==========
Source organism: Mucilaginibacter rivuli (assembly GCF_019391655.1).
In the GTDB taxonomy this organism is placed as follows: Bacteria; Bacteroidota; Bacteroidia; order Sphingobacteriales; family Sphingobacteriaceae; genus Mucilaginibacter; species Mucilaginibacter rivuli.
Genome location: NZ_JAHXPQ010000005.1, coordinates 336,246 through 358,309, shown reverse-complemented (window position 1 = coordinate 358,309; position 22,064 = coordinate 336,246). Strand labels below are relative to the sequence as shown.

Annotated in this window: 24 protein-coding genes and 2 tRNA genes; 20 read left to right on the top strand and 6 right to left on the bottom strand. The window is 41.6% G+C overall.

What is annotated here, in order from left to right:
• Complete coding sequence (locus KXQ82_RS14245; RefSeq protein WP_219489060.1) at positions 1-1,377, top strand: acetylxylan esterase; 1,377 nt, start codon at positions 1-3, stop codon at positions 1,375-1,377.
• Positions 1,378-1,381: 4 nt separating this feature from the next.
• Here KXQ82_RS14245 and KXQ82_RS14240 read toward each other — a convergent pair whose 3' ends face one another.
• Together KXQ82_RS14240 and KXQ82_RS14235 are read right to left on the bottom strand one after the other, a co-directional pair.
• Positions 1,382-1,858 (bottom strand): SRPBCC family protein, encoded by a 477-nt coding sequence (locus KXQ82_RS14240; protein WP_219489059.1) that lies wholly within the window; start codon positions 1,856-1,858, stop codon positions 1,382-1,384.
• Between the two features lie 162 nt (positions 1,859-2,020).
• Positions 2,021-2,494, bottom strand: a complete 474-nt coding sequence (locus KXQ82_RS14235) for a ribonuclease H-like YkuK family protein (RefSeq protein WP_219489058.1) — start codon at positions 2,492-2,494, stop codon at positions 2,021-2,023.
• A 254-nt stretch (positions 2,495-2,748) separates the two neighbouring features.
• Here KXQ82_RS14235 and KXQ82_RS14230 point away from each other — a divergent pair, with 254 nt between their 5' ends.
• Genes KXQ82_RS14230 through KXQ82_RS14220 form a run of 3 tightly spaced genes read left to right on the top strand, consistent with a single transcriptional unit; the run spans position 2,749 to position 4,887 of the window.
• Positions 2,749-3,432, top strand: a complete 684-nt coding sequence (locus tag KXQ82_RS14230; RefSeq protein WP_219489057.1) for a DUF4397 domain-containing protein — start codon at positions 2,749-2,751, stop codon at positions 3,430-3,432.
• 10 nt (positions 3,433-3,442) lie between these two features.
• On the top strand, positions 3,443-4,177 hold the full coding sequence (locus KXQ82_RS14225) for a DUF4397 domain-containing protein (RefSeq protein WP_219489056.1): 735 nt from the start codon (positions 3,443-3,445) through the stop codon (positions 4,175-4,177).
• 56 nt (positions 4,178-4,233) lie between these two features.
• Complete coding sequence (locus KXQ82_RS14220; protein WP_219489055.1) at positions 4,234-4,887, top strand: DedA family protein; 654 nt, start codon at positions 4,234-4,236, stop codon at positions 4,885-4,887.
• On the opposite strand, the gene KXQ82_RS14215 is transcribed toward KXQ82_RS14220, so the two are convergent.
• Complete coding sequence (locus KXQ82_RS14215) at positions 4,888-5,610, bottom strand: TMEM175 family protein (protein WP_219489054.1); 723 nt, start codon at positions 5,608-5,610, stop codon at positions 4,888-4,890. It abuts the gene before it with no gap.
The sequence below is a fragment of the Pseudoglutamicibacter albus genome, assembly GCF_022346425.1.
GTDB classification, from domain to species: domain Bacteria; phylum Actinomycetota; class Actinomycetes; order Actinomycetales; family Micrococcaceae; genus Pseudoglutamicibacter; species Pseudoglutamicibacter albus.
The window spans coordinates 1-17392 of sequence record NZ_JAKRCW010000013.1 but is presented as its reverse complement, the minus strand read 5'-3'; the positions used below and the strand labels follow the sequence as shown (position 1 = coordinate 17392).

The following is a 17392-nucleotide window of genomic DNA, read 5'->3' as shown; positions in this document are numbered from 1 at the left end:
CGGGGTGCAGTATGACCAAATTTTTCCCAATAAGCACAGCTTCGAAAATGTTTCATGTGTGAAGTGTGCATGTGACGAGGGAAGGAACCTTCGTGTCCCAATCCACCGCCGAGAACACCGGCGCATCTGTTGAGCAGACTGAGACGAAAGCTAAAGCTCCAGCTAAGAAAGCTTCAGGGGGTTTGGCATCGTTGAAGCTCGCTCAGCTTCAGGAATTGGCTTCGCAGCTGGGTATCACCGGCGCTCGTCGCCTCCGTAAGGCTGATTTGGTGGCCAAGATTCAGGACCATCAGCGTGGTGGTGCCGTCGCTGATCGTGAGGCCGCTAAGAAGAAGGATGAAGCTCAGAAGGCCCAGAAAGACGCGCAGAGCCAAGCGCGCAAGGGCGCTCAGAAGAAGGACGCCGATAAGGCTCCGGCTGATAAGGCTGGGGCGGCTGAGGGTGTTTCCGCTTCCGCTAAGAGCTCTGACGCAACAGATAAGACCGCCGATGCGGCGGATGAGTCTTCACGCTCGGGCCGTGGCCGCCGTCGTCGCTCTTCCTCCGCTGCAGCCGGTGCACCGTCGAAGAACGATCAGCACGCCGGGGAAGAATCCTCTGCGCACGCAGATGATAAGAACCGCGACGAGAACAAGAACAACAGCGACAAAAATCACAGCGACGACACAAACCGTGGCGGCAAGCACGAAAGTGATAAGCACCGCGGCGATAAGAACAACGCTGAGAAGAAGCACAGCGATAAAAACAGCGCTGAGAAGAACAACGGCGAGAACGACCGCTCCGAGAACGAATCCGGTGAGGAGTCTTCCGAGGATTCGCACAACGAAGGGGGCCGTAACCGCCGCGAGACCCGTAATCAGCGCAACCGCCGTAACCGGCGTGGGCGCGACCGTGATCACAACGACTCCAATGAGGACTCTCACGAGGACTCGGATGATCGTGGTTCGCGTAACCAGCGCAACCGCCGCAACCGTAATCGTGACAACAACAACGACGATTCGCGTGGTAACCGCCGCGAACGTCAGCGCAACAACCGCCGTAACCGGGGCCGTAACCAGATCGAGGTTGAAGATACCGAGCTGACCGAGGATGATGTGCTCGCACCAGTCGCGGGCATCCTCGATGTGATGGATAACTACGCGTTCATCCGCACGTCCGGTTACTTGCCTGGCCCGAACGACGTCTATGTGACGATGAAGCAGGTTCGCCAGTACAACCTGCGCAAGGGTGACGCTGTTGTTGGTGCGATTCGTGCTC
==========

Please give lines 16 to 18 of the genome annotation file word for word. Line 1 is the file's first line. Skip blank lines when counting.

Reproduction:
• Positions 2,749-3,432, top strand: a complete 684-nt coding sequence (locus tag KXQ82_RS14230; RefSeq protein WP_219489057.1) for a DUF4397 domain-containing protein — start codon at positions 2,749-2,751, stop codon at positions 3,430-3,432.
• 10 nt (positions 3,433-3,442) lie between these two features.
• On the top strand, positions 3,443-4,177 hold the full coding sequence (locus KXQ82_RS14225) for a DUF4397 domain-containing protein (RefSeq protein WP_219489056.1): 735 nt from the start codon (positions 3,443-3,445) through the stop codon (positions 4,175-4,177).